I still haven’t read Shoch’s letter when we reach Fallpoint. There was no time.
Ruv had us all up two hours—two rainy, dark, fucking miserable hours—before dawn. He was determined to make the trip back to the capital in one day. Probably didn’t want to deal with innkeepers fussing over him or, worse, some noble jockeying for favors just because the crown prince spent one night in his home. The fact that we’re all soaked, sore and bleary-eyed is a small price to pay as we stumble through the quietest of the city gates.
Still, it’s good to be back on a proper street. We don’t have to smile and wave; it’s long past sunset now, and the guards politely clear our path. I doubt the few people walking about in this part of the city even realize it’s the crown prince passing by them. With our cloaks up, protecting us from the light rain that’s still falling, we look like any other official group returning from royal business.
Our burros are even happier to be home than we are. They pick up their pace on the cobblestone road, knowing there’s food, rest and a warm stable just ahead. And they deserve all of it. They did us proud, these beasts, picking their way down the treacherous mountain road with only a few brays of complaint.
Fuck, I should never have sacrificed that one. It’s stupid to feel so guilty over an animal, but I can’t help it. If I knew how to pray, I’d ask Veshnic to look after its spirit.
Wait. Do I believe that animals or humans have immortal spirits? That burro looked like it was alive again in my vision. But I’m not sure that means anything.
We dismount in the courtyard of Snail Rock. Yes, that’s the name of the fortress that dominates Fallpoint. No idea why—it was built on a rocky hill, but there were never snails there. Not as far as anyone knows.
Gael takes the rein of my burro. “It felt strange coming down the mountain to get to Fallpoint, didn’t it?”
He’s right—Crevlock Tower is one of the few places that’s higher up than our capital. Most people have to come up the mountain to get to the city.
I nod at Shoch, who’s fiddling with his cloak, trying to keep more of the rain out. “I’m surprised his nose wasn’t bleeding for our whole stay at Crevlock. No desert rat understands real heights.”
“Oh, they have some little mountains in Rokofar,” Gael says. “But they don’t climb up them—they dig into them. Most of their homes are massive caves. At least that’s what my people say.”
Ruvan strolls over to interrupt before I can ask Shoch if that’s true. “Remember, you’re still in my custody.” He points a finger at me. “Let me deal with Father alone. Just go straight to your quarters—Gael will escort you. Bring Shoch with you. Itzel too, at least for now. I’ll introduce her to Anvis as soon as I can, and she’ll find her a suitable place to stay.”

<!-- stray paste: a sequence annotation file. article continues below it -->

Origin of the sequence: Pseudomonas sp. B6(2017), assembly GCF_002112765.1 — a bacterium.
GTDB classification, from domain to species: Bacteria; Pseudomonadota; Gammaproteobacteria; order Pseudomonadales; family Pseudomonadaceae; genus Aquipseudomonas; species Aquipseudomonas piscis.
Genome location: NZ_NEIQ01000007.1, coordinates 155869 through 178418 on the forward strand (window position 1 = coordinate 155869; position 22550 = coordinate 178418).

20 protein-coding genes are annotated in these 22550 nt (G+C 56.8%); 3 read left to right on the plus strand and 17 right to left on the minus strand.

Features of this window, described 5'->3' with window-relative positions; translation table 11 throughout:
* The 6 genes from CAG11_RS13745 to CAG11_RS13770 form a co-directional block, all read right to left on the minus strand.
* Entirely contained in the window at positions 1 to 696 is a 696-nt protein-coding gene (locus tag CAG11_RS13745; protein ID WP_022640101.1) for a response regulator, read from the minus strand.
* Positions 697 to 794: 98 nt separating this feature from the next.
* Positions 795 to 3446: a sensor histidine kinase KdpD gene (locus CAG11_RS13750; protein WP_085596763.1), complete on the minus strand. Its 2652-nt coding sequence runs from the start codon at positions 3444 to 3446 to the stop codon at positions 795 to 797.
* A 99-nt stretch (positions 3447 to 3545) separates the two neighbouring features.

I give my little brother a look. “You’re awfully confident that your wife will welcome a spy from Rokofar into her household.”
“She will, though.” He sounds obnoxiously sure of himself. “Especially once she understands the stakes we’re playing for.”
Well, there’s that. Now we know what demons really are, and we know that the barrier holding them back is failing. So it’s time to make nice with Rokofar. But Anvis is going to strangle Ruv when she finds out that he stayed with us at Crevlock Tower even with a demon on the loose. And she’s battle-trained, Anvis is. I give her almost even odds against him.
I don’t voice that thought out loud. I just round up Shoch and Itzel instead. The three of us follow Gael back to my old rooms on the east side of the fortress. Well, room, actually. It’s one large room with a space that serves as a sitting room and a space that serves as a bed chamber.
Fuck, it’s good to be back. I didn’t know how much I missed my quarters here at Snail Rock.
I haven’t lived here—not officially—since I joined the legion. I’ve stayed here since then, of course. I’ve always come home between campaigns, but never for long. I wasn’t allowed to stay. My father had to show the world that he, too, was risking a son whenever we were at war. That doesn’t matter now, though. The legion washed its hands of me after my arrest. Whatever happens now, my time in the military is over.
And that’s good. I feel like I could be happy here for a whole year, even if I was under house arrest the whole time.
I glance over at Shoch. He’s walking the length and breadth of the room, taking in everything. I watch him stop and stare at the tapestry over my bed—over our bed, I mean. My step-mother made it for me. It shows a white boar in the forest. The boar I hunted wasn’t white, but somehow that became my emblem anyway.
“Hope you don’t mind waking up to that every morning.” I smile at him.
He tears his eyes off of it long enough to smile back.
All right then. I suppose that means he approves of the tapestry . . . and maybe of waking up under it each day. Which means he doesn’t mind sharing a bed the way we did at Crevlock. Well, why should he mind? He doesn’t want me or anyone else. His wyvern must have killed any kind of normal desire in him. I’m going to be climbing the walls at night, but he’ll sleep just fine.
“Do you mind if I start a fire?”
Itzel’s voice hits me like a bucket of cold water. Fuck. She’s standing by the fireplace, stripping off her cloak. Shoch and I aren’t alone—I’d better remember that.
“Uh, no, I don’t mind. But don’t bother. I’ll get it started—”
There’s a sharp rap at the door. I shut up and look over at Gael. When he raises an eyebrow at me, I nod.
He walks over to the door and opens it—and drops immediately to one knee before standing up again and stepping to the side.
Fuck, fuck, fuck. My father is standing there in the hallway.